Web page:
Nev. plans to use fentanyl for execution

Lacking more traditional drugs for lethal injection, Nevada said it will use a never before tried combination of fentanyl


By Alan Johnson
The Columbus Dispatch

LAS VEGAS — People ask all the time: if fentanyl is so deadly, why not use it for executions?

Nevada plans to do just that Nov. 14 to execute Scott Dozier, sentenced to death for the 2002 murder and dismemberment of Jeremiah Miller, 22.

Lacking more traditional drugs for lethal injection, including midazolam and hydromorphone, Nevada said it will use a never before tried combination of fentanyl, an opioid 50 times stronger than heroin; diazepam, a sedative known by the brand name Valium, and cisatracurium, a muscle paralyzer.

A detailed story about the new protocol was written by the Marshall Project, a non-profit news organization focused on criminal justice issues.

Details about the order and amount of the drugs have not been announced by Nevada, which has not had an execution in a decade.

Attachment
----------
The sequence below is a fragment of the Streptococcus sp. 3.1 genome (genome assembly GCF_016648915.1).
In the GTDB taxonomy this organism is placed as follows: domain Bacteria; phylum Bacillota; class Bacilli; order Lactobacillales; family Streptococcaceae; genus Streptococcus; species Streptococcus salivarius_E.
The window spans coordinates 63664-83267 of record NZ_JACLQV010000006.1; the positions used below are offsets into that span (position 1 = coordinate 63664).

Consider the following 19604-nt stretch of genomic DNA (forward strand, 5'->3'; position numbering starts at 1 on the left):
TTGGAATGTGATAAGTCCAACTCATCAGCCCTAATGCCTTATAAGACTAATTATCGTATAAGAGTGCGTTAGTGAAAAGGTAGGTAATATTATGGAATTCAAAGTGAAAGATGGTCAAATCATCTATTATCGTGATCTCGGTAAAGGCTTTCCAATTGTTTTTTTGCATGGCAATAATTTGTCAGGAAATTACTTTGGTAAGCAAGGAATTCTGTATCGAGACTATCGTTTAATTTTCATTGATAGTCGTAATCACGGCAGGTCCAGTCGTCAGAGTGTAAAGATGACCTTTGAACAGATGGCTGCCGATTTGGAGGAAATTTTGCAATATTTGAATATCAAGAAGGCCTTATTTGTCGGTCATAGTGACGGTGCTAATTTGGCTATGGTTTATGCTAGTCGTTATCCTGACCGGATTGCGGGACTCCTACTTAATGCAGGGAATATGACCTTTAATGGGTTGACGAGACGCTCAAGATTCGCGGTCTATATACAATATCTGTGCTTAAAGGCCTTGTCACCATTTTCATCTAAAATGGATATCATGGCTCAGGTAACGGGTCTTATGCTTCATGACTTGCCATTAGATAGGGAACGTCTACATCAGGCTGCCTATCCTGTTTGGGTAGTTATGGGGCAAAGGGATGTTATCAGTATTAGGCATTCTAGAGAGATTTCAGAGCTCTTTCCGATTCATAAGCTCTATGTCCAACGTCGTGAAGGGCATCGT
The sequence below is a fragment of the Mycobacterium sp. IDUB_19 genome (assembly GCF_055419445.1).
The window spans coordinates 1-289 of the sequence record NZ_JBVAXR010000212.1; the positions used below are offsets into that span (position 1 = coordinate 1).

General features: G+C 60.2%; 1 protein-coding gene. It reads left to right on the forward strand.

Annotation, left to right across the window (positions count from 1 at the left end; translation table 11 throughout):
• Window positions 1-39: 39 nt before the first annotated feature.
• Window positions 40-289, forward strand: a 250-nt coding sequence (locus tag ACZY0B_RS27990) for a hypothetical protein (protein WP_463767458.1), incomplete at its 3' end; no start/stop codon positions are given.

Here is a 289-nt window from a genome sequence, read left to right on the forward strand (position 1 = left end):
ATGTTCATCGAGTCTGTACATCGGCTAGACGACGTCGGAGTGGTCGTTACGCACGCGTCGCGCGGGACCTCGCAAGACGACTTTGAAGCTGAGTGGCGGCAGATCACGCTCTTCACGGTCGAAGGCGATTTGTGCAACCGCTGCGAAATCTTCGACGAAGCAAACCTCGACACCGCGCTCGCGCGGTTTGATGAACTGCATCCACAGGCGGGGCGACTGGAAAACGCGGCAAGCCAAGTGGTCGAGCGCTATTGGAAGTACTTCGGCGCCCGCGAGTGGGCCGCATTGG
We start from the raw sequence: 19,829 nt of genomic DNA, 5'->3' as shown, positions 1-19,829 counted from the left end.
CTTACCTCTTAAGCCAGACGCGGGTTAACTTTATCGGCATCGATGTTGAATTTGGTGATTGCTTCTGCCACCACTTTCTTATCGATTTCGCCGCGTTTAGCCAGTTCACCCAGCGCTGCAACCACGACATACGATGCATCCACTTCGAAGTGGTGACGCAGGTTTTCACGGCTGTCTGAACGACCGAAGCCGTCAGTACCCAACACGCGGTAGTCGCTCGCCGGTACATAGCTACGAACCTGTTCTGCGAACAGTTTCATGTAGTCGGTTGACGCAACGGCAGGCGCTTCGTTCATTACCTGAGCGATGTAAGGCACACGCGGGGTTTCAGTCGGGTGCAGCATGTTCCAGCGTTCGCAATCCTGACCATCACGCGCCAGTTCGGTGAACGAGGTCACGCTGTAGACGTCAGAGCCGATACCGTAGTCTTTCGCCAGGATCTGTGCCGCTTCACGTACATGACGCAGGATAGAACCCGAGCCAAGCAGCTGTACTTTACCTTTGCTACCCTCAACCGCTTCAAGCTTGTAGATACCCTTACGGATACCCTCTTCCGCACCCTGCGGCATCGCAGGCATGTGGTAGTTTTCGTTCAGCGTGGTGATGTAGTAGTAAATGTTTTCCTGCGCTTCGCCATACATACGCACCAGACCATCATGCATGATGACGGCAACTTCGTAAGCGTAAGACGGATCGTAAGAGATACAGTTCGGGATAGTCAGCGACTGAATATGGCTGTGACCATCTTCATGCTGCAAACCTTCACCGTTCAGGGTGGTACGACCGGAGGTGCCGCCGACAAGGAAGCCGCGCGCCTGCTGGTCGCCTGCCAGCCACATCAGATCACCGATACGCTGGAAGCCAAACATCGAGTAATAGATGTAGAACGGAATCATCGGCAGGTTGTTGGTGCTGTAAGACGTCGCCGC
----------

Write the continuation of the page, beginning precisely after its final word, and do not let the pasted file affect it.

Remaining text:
Dozier wants to be executed by a firing squad.

In the July 26 execution of Ronald Phillips, Ohio used 500 milligrams of midazolam hydrochloride, a strong sedative; 1,000 milligrams of rocuronium bromide, a muscle relaxer, and 240 milligrams of potassium chloride, used to stop the heart.

Fentanyl is increasingly involved in drug overdose deaths in Ohio and other states. The annual OD death report released Thursday by the Ohio Department of Health showed fentanyl and its derivatives were involved in more than half the opioid deaths last year.

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©2017 The Columbus Dispatch (Columbus, Ohio)

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